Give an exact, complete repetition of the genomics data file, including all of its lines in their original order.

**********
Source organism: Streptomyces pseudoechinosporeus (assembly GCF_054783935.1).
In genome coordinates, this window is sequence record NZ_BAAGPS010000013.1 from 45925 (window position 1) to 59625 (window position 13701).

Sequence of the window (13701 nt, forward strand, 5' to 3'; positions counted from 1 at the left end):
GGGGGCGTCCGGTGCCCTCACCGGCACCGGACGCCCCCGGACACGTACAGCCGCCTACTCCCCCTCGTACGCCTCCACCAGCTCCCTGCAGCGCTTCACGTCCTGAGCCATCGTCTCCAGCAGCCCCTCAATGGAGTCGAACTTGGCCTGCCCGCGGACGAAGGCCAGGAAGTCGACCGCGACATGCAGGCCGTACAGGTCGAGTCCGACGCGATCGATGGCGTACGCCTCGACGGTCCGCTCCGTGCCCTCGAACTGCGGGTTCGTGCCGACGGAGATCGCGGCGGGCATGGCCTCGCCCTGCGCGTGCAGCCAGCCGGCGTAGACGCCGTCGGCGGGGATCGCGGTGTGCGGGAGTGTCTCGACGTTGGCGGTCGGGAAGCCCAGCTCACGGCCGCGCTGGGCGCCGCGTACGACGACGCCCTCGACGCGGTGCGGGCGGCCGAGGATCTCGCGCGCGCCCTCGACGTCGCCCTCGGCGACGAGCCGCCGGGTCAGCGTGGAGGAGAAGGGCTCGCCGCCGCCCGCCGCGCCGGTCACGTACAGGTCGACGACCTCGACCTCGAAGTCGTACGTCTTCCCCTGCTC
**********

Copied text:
Source organism: Streptomyces pseudoechinosporeus (assembly GCF_054783935.1).
In genome coordinates, this window is sequence record NZ_BAAGPS010000013.1 from 45925 (window position 1) to 59625 (window position 13701).

Sequence of the window (13701 nt, forward strand, 5' to 3'; positions counted from 1 at the left end):
GGGGGCGTCCGGTGCCCTCACCGGCACCGGACGCCCCCGGACACGTACAGCCGCCTACTCCCCCTCGTACGCCTCCACCAGCTCCCTGCAGCGCTTCACGTCCTGAGCCATCGTCTCCAGCAGCCCCTCAATGGAGTCGAACTTGGCCTGCCCGCGGACGAAGGCCAGGAAGTCGACCGCGACATGCAGGCCGTACAGGTCGAGTCCGACGCGATCGATGGCGTACGCCTCGACGGTCCGCTCCGTGCCCTCGAACTGCGGGTTCGTGCCGACGGAGATCGCGGCGGGCATGGCCTCGCCCTGCGCGTGCAGCCAGCCGGCGTAGACGCCGTCGGCGGGGATCGCGGTGTGCGGGAGTGTCTCGACGTTGGCGGTCGGGAAGCCCAGCTCACGGCCGCGCTGGGCGCCGCGTACGACGACGCCCTCGACGCGGTGCGGGCGGCCGAGGATCTCGCGCGCGCCCTCGACGTCGCCCTCGGCGACGAGCCGCCGGGTCAGCGTGGAGGAGAAGGGCTCGCCGCCGCCCGCCGCGCCGGTCACGTACAGGTCGACGACCTCGACCTCGAAGTCGTACGTCTTCCCCTGCTC